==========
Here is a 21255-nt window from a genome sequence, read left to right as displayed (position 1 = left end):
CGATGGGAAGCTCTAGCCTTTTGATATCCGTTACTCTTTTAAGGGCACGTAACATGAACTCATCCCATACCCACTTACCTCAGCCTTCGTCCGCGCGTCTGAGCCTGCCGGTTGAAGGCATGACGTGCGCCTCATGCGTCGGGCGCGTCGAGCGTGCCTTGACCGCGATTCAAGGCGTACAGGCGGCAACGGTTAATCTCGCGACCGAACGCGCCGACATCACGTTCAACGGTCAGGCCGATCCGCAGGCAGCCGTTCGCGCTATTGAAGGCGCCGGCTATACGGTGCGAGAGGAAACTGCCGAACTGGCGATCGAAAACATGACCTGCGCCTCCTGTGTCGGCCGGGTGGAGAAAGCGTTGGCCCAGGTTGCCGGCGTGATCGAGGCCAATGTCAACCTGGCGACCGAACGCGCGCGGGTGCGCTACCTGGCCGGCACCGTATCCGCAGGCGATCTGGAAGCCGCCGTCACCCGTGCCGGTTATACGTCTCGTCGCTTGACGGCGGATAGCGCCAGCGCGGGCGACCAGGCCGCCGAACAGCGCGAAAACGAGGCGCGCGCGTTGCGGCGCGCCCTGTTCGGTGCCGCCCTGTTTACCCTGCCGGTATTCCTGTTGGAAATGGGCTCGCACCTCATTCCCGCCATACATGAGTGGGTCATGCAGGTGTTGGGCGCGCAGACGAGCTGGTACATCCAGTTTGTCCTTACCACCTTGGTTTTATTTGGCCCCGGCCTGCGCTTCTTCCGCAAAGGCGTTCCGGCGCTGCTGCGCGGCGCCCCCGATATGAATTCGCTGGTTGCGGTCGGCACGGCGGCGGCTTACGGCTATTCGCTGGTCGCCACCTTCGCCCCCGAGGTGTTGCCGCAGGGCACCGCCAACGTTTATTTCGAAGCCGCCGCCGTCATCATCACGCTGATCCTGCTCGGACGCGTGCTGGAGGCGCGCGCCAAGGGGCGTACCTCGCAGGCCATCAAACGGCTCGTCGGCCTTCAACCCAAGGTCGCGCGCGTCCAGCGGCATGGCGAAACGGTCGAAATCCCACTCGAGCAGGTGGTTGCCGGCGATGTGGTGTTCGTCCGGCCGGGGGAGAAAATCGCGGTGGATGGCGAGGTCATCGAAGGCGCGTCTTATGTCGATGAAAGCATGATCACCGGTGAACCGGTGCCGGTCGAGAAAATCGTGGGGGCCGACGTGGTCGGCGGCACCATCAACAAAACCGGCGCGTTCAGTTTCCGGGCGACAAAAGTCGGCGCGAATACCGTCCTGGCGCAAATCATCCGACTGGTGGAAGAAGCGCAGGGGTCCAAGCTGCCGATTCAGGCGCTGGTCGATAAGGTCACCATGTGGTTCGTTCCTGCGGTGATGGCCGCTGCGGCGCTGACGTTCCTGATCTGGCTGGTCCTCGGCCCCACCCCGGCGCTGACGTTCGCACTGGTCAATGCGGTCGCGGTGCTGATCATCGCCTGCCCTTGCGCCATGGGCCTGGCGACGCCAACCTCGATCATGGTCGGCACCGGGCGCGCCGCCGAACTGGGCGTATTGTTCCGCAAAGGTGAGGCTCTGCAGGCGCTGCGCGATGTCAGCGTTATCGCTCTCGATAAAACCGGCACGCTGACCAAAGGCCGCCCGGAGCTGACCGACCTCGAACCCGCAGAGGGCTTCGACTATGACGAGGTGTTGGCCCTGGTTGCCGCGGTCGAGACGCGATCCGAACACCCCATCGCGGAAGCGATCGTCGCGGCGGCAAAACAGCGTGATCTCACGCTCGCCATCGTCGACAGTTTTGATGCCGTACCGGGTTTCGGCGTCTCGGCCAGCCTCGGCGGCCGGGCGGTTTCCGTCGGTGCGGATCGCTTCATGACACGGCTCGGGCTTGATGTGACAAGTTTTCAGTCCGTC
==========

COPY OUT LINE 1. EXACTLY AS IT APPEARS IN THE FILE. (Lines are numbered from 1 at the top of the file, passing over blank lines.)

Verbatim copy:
Here is a 21255-nt window from a genome sequence, read left to right as displayed (position 1 = left end):